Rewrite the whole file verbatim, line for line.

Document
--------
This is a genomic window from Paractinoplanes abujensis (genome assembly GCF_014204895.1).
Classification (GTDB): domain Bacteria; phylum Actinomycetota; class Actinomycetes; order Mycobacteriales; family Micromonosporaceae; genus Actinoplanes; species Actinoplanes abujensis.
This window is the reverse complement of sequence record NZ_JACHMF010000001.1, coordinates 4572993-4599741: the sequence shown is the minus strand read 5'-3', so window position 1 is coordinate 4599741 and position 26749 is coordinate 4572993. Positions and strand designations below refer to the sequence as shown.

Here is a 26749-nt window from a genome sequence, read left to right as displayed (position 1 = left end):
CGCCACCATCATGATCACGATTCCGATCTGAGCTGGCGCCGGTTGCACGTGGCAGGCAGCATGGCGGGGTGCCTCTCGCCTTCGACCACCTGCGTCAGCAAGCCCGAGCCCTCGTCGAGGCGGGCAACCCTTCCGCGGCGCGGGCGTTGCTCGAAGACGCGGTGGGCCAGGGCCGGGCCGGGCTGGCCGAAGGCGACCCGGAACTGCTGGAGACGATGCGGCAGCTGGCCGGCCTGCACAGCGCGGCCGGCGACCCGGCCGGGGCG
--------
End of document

This is a genomic window from Paractinoplanes abujensis (genome assembly GCF_014204895.1).
Classification (GTDB): domain Bacteria; phylum Actinomycetota; class Actinomycetes; order Mycobacteriales; family Micromonosporaceae; genus Actinoplanes; species Actinoplanes abujensis.
This window is the reverse complement of sequence record NZ_JACHMF010000001.1, coordinates 4572993-4599741: the sequence shown is the minus strand read 5'-3', so window position 1 is coordinate 4599741 and position 26749 is coordinate 4572993. Positions and strand designations below refer to the sequence as shown.

Here is a 26749-nt window from a genome sequence, read left to right as displayed (position 1 = left end):
CGCCACCATCATGATCACGATTCCGATCTGAGCTGGCGCCGGTTGCACGTGGCAGGCAGCATGGCGGGGTGCCTCTCGCCTTCGACCACCTGCGTCAGCAAGCCCGAGCCCTCGTCGAGGCGGGCAACCCTTCCGCGGCGCGGGCGTTGCTCGAAGACGCGGTGGGCCAGGGCCGGGCCGGGCTGGCCGAAGGCGACCCGGAACTGCTGGAGACGATGCGGCAGCTGGCCGGCCTGCACAGCGCGGCCGGCGACCCGGCCGGGGCG